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A Solar Eclipse Can Blind You (Read This Before Looking at the Sun!)

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posted on Aug, 18 2017 @ 10:33 PM
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Just a small reminder to be careful when viewing the coming Eclipse.




You've probably been told that it isn't safe to stare at the sun and that watching a solar eclipse without proper eye protection can make you go blind. That's because the light from the sun is so intense that it can literally burn your eyeballs — even during a solar eclipse, when part of the sun's disk is still visible.



Even the tiniest sliver of a crescent sun peeking out from behind the moon emits enough light to scorch your eyes, Ralph Chou, professor emeritus at the School of Optometry & Vision Science at the University of Waterloo in Canada, told Space.com. "I have seen instances where the patient has eventually shown up with crescents burned into the back of the eye, and you can almost tell exactly when they looked."




How eyeballs get "sunburned"

Sunlight damages the eyes by triggering a series of chemical reactions in the retina, the light-sensitive part at the back of the eye. Retinas contain two types of photoreceptors: rods that help you see in the dark and cones that produce color vision.

When intense solar radiation hits the retinas, it can damage and even destroy those cells, in what doctors call a retinal photochemical injury, or solar retinopathy. n severe cases, this type of photochemical damage may also come with thermal injuries, or literal burns, that destroy the rods and cones in the retina. This can happen to people who repeatedly look at the sun without any protection, those who stare at the sun for an extended time, or even those who glance through a telescope or binoculars without solar filters.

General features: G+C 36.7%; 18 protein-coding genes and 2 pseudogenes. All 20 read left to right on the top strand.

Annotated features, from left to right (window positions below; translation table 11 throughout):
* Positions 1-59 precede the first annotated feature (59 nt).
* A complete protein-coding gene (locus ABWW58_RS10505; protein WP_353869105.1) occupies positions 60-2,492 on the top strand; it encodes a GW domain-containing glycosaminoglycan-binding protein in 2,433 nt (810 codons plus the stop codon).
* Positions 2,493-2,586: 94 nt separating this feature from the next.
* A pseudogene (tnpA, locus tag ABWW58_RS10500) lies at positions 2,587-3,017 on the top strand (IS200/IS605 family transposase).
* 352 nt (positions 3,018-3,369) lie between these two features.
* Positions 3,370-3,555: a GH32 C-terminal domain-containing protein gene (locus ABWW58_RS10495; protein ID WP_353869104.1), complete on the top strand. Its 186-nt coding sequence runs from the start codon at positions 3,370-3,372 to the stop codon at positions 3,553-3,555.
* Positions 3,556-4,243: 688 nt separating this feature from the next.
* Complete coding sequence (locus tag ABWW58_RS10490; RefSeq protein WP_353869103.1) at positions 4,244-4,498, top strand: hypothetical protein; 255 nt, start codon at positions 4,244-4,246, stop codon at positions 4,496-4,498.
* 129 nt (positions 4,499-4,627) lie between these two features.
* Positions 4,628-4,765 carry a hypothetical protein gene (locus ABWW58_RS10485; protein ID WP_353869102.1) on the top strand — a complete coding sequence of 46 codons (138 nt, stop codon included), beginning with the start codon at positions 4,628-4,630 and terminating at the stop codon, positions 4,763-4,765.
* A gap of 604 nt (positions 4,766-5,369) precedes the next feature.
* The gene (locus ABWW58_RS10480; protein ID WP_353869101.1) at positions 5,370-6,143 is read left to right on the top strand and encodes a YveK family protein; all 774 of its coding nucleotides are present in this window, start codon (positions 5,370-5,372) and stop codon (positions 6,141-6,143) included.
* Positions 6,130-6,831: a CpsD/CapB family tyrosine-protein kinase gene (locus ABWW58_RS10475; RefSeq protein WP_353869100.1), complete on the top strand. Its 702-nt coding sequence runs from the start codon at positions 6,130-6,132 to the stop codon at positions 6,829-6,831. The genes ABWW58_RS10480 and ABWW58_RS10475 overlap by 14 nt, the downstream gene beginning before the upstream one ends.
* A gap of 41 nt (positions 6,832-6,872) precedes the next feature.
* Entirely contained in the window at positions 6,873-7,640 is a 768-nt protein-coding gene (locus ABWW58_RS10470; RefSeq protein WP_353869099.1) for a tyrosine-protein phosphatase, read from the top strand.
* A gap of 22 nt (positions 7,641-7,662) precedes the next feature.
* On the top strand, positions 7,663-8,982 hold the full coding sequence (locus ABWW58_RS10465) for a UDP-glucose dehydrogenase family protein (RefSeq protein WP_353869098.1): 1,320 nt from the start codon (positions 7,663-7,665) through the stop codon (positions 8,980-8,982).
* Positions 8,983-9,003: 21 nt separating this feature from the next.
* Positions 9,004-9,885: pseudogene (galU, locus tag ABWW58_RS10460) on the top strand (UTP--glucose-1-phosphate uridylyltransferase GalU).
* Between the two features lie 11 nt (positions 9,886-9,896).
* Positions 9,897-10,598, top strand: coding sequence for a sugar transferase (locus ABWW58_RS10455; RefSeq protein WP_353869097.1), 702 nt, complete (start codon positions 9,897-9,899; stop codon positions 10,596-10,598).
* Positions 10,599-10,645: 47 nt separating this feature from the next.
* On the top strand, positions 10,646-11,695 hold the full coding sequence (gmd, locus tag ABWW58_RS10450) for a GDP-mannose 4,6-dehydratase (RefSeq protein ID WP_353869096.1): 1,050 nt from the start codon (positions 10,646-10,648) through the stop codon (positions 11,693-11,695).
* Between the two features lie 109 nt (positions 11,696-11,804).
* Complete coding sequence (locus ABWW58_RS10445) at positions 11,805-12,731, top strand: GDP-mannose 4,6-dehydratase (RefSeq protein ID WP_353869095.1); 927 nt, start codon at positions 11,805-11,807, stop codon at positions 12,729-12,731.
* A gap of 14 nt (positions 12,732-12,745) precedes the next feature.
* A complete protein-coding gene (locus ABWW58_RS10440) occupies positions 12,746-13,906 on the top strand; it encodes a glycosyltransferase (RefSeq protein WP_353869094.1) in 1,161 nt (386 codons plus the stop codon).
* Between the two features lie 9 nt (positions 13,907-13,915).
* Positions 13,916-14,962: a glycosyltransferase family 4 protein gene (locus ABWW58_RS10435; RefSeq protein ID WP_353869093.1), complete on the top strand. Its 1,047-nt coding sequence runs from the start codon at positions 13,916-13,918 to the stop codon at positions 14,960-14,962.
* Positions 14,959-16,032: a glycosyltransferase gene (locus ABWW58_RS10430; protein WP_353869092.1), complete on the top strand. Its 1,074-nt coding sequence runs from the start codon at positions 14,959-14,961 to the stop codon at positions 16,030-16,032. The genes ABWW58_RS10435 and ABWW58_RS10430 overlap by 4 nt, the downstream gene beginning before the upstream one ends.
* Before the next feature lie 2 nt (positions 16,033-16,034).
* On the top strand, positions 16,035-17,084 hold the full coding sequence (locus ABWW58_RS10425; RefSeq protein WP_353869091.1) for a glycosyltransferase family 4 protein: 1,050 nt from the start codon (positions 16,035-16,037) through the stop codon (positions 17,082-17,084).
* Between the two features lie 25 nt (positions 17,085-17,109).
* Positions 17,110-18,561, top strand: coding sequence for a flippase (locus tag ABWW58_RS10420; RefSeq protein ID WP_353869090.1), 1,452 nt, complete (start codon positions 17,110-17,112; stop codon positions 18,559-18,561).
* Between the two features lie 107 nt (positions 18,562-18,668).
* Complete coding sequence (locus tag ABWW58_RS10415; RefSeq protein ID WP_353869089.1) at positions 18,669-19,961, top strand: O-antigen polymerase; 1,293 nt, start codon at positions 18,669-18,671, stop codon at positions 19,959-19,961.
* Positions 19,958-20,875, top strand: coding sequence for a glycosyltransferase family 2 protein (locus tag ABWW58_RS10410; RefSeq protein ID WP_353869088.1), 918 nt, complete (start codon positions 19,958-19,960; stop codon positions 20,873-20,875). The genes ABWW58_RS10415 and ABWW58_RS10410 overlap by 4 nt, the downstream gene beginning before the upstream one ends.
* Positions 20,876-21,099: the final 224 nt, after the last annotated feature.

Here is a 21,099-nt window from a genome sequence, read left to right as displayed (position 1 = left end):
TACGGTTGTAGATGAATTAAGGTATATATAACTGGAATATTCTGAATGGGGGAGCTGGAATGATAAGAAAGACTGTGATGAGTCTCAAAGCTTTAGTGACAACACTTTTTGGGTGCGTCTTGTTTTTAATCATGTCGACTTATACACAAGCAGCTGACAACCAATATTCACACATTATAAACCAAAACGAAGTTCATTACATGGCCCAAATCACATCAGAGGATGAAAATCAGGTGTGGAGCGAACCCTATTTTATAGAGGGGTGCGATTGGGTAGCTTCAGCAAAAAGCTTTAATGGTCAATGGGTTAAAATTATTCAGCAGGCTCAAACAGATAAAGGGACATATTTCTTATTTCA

www.space.com...




posted on Aug, 18 2017 @ 10:35 PM
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a reply to: ADSE255

I got "eclipse sunglasses" at Walmart. Walmart and Home Depot should still have them, that is if they don't run out.



posted on Aug, 18 2017 @ 10:38 PM
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a reply to: ADSE255

Great work!

Just the warning that our friends in the USA need right now.

They seem to have lost their native intelligence or perhaps CDF has left the country.

I am waiting for the news headline ... Sun is White, remove it!

P



posted on Aug, 18 2017 @ 10:44 PM
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Here's one of the most safe way to view it using a shoebox:



posted on Aug, 18 2017 @ 10:50 PM
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a reply to: Deaf Alien

That's good to hear. It's hard to find in some places.



posted on Aug, 18 2017 @ 10:54 PM
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a reply to: pheonix358

Yeah for sure
I've heard way too many stories of people losing their sight to this it's amazing.

I'm almost sure to there will be a story or two about somebody that some idiot got drunk and forgot to put glasses on during the event. I hope not but there's always a few out there.
edit on 18-8-2017 by ADSE255 because: (no reason given)



posted on Aug, 18 2017 @ 10:56 PM
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originally posted by: Deaf Alien
Here's one of the most safe way to view it using a shoebox:


Good call I was looking for a video I could add. Thanks!



posted on Aug, 18 2017 @ 11:03 PM
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Warning to all sun gazers. Squinting does not help. You will still burn your eyes.

Either use the shoe box concept and watch indirectly or ... use an appropriate solar filter.